For the second leg of my sabbatical, I chose India. This wasn’t an easy choice. I have always wanted to spend time in Scandinavia and Australia much much more than I have wanted to visit New Delhi. But part of this sabbatical was to understand myself and like millions of Indians who left India for greener pastures, I constantly wonder about how Indian I really am? The color of my skin and my confused and convoluted accent are set in stone. No one who has seen Indians will doubt that I am from anywhere else. But here’s the thing – I barely know India. I am much more a Chennaite, Californian or even Internet-ian than I am an Indian.
I grew up in Chennai and Bangalore and left the country at a very influencable age. My India was five parts cricket, three parts hanging out with male friends and two parts studying for shit I hated. My India was two erudite cities in South India. My India was protected and shielded from the poverty, heat and dust that define India. My India was being uncomfortable in my own skin as I feared judgement and deviation from conformity in the intersecting neighborhoods of a smallish city. My India spoke Tanglish and made fun of Hindi. My India did not know how to hold a drink or a mature relationship. My India did not know Muslims. My India barely knew girls. My India did not know how to talk to girls. My India only served spicy food. My India skipped all the fun parts of school. My India was enabled by servants and chauffeurs. My India saw the birth of Indi-pop and coffee shops. My India was very different from most people’s India. My India was small, incomplete and personal.
It has now been close to a dozen years since I bid a tearful goodbye to the city of Chennai and to my India. Most trips to the country since then have been short (<=2 weeks) and did not take me past my neighboring Zip codes. So I decided this summer that Norway and Copenhagen can wait. I really just wanted to experience everyone's India. I wanted to visit the cities that most people associate India with. I wanted to experience public transport in all its forms. I wanted to visit the countryside and experience an Indian village. I wanted to watch test match cricket from the stands. I wanted to eat street food and talk to some locals about politics. I wanted to experience an India that was some one else's India.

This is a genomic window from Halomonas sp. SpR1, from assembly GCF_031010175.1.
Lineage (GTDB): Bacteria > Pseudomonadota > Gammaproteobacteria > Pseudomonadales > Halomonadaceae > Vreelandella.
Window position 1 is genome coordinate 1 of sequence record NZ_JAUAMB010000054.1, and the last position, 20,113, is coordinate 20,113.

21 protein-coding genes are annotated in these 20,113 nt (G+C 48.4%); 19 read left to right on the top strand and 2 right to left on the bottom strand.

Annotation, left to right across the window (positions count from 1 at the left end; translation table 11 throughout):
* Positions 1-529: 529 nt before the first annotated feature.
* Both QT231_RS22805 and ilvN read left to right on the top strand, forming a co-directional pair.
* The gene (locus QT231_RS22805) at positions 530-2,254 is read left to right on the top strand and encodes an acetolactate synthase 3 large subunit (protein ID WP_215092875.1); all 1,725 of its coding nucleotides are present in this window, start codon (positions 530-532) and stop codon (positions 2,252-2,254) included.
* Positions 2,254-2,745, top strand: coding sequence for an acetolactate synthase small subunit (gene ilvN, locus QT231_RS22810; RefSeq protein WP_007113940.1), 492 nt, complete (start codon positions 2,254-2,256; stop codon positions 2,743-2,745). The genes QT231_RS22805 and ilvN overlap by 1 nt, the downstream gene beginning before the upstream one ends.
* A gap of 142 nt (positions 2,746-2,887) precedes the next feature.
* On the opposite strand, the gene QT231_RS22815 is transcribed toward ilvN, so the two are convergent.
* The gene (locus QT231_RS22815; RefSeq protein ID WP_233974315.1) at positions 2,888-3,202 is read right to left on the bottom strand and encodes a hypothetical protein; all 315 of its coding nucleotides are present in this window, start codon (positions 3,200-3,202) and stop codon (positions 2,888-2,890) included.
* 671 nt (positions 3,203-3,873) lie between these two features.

Over the next few weeks I will share with you my experiences in the India of New Delhi, Jaipur, Mumbai and Bangalore. I will write about monuments and places that everyone assumes I'd have seen and I will speak with farmers and taxi drivers about their lives. I will vent about the hardships of watching a cricket match live. I will have at least one embarrassing Hindi faux pas and will share the story of at least one digestive malfunction due to overindulgence of the greatest cuisine in the world.
Pretty soon, this sabbatical will be over and I will be driving on the right side of the road again. I will be drinking Starbucks and driving at 70 miles an hour. I will have reverted to my American accent and I will come across someone who will ask me where I am from. In my confused, convoluted accent I will repeat – India. And this time I will be saying so with conviction that I am more Indian than I was a few months earlier….
This is the restaurant sign that welcomed me at the New Delhi airport! Couldn’t be a better start!